State-state arbitration related to climate change
Governments, as with individuals and organizations, do use arbitration as a means to settle disputes, such as in the Indus Waters Kishenganga Arbitration between Pakistan and India. This is why many trade agreements, bilateral and multilateral, accommodate and outline arbitration as a way to ensure a neutral forum to resolve disputes with appropriate technical expertise. Where such agreements do not address climate change issues, there is the Paris Agreement and the UN Framework Convention on Climate Change. Both climate treaties offer provisions for climate-related arbitration; however, it is up to individual governments to agree to and adopt such provisions.
Arbitration and climate change in the future
Climate change and its global impacts are gaining recognition as a significant factor in business and international relations, leading to increased pressure, publicly and politically, for the establishment of agreed-upon dispute resolution options and procedures. Arbitration communities are identifying and addressing how arbitration can help facilitate change and assist in resolving disputes stemming from climate change. They can develop and foster innovative solutions, including leveraging online dispute resolution technology as well as deploying third-party funding to help expedite proceedings that may need financial assistance.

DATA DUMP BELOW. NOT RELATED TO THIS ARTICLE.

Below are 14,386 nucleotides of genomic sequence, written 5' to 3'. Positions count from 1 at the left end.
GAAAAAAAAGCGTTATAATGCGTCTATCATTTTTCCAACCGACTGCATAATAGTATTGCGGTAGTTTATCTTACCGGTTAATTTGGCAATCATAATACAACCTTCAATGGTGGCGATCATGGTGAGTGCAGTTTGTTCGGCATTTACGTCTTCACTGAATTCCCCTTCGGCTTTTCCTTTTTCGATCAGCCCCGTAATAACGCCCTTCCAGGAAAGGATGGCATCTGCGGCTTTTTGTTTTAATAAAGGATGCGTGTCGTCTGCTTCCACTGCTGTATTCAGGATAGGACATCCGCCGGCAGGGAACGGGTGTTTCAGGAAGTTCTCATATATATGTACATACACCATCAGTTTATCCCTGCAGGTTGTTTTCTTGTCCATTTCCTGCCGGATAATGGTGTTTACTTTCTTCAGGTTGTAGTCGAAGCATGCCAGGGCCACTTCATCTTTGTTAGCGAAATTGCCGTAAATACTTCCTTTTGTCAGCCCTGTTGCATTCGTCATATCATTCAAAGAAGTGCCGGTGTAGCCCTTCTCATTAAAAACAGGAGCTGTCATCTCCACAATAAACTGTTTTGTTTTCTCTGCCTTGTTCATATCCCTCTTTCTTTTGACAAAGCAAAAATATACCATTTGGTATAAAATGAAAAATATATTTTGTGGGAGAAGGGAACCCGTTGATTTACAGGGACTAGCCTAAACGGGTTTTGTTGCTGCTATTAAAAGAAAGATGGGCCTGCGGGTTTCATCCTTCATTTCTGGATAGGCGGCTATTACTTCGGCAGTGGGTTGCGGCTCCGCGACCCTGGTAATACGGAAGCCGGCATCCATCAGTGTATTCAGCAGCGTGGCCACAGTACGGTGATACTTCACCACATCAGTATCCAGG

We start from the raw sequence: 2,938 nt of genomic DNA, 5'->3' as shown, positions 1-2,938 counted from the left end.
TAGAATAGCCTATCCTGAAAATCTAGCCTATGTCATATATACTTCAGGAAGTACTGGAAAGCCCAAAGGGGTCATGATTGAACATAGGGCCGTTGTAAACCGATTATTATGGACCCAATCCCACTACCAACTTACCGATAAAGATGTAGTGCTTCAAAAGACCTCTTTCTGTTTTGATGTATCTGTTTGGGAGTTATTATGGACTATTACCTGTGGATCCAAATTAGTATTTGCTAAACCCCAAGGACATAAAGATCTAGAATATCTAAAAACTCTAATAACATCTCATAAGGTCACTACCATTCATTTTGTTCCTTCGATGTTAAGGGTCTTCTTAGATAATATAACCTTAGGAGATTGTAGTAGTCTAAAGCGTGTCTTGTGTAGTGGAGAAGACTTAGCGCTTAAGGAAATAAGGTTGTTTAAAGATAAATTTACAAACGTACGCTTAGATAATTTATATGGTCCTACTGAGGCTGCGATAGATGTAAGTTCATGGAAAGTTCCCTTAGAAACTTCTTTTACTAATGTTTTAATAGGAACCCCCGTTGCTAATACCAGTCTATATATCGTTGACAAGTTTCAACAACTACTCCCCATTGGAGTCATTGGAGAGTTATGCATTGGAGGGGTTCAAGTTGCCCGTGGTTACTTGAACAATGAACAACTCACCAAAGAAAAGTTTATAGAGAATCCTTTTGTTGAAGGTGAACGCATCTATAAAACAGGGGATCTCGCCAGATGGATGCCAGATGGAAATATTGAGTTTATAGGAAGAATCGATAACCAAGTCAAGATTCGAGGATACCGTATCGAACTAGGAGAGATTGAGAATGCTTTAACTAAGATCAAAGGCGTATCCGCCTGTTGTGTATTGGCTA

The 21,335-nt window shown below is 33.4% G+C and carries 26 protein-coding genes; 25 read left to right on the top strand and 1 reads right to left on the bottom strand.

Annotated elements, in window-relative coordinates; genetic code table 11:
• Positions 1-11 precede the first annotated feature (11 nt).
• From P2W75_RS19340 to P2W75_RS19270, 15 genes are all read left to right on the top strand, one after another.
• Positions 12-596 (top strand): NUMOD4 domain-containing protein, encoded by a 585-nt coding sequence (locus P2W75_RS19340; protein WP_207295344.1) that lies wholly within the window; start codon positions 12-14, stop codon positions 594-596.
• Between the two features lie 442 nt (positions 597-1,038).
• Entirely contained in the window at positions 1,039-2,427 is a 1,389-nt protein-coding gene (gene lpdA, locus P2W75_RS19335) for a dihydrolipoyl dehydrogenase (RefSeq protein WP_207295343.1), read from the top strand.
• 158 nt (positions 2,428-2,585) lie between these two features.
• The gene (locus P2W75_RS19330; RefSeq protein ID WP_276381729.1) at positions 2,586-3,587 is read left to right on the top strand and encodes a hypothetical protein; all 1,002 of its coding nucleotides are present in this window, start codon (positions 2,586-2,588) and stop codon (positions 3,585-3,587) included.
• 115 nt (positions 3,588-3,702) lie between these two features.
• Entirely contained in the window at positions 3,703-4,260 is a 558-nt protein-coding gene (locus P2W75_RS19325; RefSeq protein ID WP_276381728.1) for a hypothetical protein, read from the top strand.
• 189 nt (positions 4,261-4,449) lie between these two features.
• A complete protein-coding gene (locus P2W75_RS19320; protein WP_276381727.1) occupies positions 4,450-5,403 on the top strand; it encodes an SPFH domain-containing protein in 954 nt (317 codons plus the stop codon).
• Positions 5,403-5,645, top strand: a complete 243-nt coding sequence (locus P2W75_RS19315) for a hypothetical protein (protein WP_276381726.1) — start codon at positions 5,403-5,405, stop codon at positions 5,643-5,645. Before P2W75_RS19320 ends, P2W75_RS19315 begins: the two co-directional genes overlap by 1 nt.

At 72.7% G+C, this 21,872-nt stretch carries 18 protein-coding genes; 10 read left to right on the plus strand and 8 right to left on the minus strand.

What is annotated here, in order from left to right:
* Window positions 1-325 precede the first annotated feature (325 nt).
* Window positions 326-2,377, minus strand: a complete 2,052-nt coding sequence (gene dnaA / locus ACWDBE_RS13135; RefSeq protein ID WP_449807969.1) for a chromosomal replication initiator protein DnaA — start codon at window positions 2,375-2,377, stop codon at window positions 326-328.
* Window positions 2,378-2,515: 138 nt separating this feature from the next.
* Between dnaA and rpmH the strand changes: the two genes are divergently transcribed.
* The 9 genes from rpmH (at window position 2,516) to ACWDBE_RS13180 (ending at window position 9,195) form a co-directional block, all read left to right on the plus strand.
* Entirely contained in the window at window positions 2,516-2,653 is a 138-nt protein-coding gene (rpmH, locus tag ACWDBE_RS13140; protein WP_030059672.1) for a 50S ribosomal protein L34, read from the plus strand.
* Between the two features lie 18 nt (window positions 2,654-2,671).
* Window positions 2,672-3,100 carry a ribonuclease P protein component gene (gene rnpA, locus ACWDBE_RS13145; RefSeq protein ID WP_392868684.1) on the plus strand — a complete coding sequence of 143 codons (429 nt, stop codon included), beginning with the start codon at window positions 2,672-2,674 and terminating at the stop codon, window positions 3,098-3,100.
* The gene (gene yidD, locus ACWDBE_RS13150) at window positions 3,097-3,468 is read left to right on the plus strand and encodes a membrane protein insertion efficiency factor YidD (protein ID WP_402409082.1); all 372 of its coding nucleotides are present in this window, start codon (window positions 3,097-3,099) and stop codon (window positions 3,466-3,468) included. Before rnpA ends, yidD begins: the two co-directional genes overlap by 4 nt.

Parties concerned with the implications of climate change on their current or future contracts and agreements should consult a trusted arbitration expert, such as those at the THAC, the well-known dispute resolution center in Thailand.
THAC has expertise regarding climate change in arbitration
The Thailand Arbitration Center (THAC) is a world-class dispute resolution center that keeps abreast of climate change-related developments that impact alternative dispute resolution, particularly arbitration in all its forms. Concerned parties can avail themselves of THAC’s resources and experts on arbitration, including as it relates to climate change issues. Furthermore, THAC, located in central Bangkok, is easily accessible by public transport and major roadways, including from major international airports. Along with its convenient location, THAC also has state-of-the-art facilities fully equipped for online dispute resolution and remote hearings, making it ideal for cross-border as well as local ADR proceedings. These international-standard services include a full range of administrative support, all available at affordable rates. For further information, please feel free to contact us at [email protected] or +66 (0)2018 1615. THAC is looking forward to helping you.